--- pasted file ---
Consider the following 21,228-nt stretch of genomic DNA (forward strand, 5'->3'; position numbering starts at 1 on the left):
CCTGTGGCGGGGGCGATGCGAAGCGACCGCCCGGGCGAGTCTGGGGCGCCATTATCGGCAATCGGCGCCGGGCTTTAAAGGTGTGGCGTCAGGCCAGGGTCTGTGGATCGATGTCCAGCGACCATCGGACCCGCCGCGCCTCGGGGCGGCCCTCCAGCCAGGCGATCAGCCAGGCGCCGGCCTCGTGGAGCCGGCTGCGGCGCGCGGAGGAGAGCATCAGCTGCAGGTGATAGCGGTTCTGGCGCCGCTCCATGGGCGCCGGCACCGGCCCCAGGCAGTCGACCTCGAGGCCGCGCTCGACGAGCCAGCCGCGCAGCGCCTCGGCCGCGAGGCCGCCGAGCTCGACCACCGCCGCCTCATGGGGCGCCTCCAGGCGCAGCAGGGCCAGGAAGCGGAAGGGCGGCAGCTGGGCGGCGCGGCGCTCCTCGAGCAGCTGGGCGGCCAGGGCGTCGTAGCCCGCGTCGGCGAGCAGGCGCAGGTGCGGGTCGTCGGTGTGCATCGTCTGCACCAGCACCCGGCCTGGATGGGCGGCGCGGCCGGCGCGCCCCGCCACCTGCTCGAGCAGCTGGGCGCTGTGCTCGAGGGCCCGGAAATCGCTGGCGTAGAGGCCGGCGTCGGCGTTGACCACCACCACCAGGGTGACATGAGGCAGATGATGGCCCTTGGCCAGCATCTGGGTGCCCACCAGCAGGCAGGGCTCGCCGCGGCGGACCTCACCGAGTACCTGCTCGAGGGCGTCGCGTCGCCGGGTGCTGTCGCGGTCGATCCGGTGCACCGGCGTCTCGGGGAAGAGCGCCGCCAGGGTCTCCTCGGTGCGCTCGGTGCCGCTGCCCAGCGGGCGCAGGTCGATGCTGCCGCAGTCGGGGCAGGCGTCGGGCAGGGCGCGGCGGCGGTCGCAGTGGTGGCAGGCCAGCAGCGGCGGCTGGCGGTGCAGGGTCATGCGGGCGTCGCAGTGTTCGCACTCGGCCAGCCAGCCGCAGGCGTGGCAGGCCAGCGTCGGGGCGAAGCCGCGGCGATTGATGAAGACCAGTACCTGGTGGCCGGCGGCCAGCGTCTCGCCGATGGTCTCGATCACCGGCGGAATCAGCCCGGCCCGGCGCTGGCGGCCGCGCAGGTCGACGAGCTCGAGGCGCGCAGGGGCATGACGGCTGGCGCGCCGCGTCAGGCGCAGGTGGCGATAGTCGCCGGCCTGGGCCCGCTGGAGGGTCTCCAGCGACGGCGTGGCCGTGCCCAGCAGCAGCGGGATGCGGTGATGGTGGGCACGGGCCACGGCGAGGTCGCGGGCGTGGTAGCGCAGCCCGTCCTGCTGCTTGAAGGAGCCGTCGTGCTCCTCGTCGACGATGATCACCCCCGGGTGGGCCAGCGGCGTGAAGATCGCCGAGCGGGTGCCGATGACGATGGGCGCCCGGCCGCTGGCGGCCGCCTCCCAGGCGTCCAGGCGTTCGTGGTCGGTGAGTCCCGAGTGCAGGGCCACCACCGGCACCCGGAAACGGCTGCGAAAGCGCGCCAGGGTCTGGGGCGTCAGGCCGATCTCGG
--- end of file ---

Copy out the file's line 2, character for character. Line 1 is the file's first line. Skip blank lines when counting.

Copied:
CCTGTGGCGGGGGCGATGCGAAGCGACCGCCCGGGCGAGTCTGGGGCGCCATTATCGGCAATCGGCGCCGGGCTTTAAAGGTGTGGCGTCAGGCCAGGGTCTGTGGATCGATGTCCAGCGACCATCGGACCCGCCGCGCCTCGGGGCGGCCCTCCAGCCAGGCGATCAGCCAGGCGCCGGCCTCGTGGAGCCGGCTGCGGCGCGCGGAGGAGAGCATCAGCTGCAGGTGATAGCGGTTCTGGCGCCGCTCCATGGGCGCCGGCACCGGCCCCAGGCAGTCGACCTCGAGGCCGCGCTCGACGAGCCAGCCGCGCAGCGCCTCGGCCGCGAGGCCGCCGAGCTCGACCACCGCCGCCTCATGGGGCGCCTCCAGGCGCAGCAGGGCCAGGAAGCGGAAGGGCGGCAGCTGGGCGGCGCGGCGCTCCTCGAGCAGCTGGGCGGCCAGGGCGTCGTAGCCCGCGTCGGCGAGCAGGCGCAGGTGCGGGTCGTCGGTGTGCATCGTCTGCACCAGCACCCGGCCTGGATGGGCGGCGCGGCCGGCGCGCCCCGCCACCTGCTCGAGCAGCTGGGCGCTGTGCTCGAGGGCCCGGAAATCGCTGGCGTAGAGGCCGGCGTCGGCGTTGACCACCACCACCAGGGTGACATGAGGCAGATGATGGCCCTTGGCCAGCATCTGGGTGCCCACCAGCAGGCAGGGCTCGCCGCGGCGGACCTCACCGAGTACCTGCTCGAGGGCGTCGCGTCGCCGGGTGCTGTCGCGGTCGATCCGGTGCACCGGCGTCTCGGGGAAGAGCGCCGCCAGGGTCTCCTCGGTGCGCTCGGTGCCGCTGCCCAGCGGGCGCAGGTCGATGCTGCCGCAGTCGGGGCAGGCGTCGGGCAGGGCGCGGCGGCGGTCGCAGTGGTGGCAGGCCAGCAGCGGCGGCTGGCGGTGCAGGGTCATGCGGGCGTCGCAGTGTTCGCACTCGGCCAGCCAGCCGCAGGCGTGGCAGGCCAGCGTCGGGGCGAAGCCGCGGCGATTGATGAAGACCAGTACCTGGTGGCCGGCGGCCAGCGTCTCGCCGATGGTCTCGATCACCGGCGGAATCAGCCCGGCCCGGCGCTGGCGGCCGCGCAGGTCGACGAGCTCGAGGCGCGCAGGGGCATGACGGCTGGCGCGCCGCGTCAGGCGCAGGTGGCGATAGTCGCCGGCCTGGGCCCGCTGGAGGGTCTCCAGCGACGGCGTGGCCGTGCCCAGCAGCAGCGGGATGCGGTGATGGTGGGCACGGGCCACGGCGAGGTCGCGGGCGTGGTAGCGCAGCCCGTCCTGCTGCTTGAAGGAGCCGTCGTGCTCCTCGTCGACGATGATCACCCCCGGGTGGGCCAGCGGCGTGAAGATCGCCGAGCGGGTGCCGATGACGATGGGCGCCCGGCCGCTGGCGGCCGCCTCCCAGGCGTCCAGGCGTTCGTGGTCGGTGAGTCCCGAGTGCAGGGCCACCACCGGCACCCGGAAACGGCTGCGAAAGCGCGCCAGGGTCTGGGGCGTCAGGCCGATCTCGG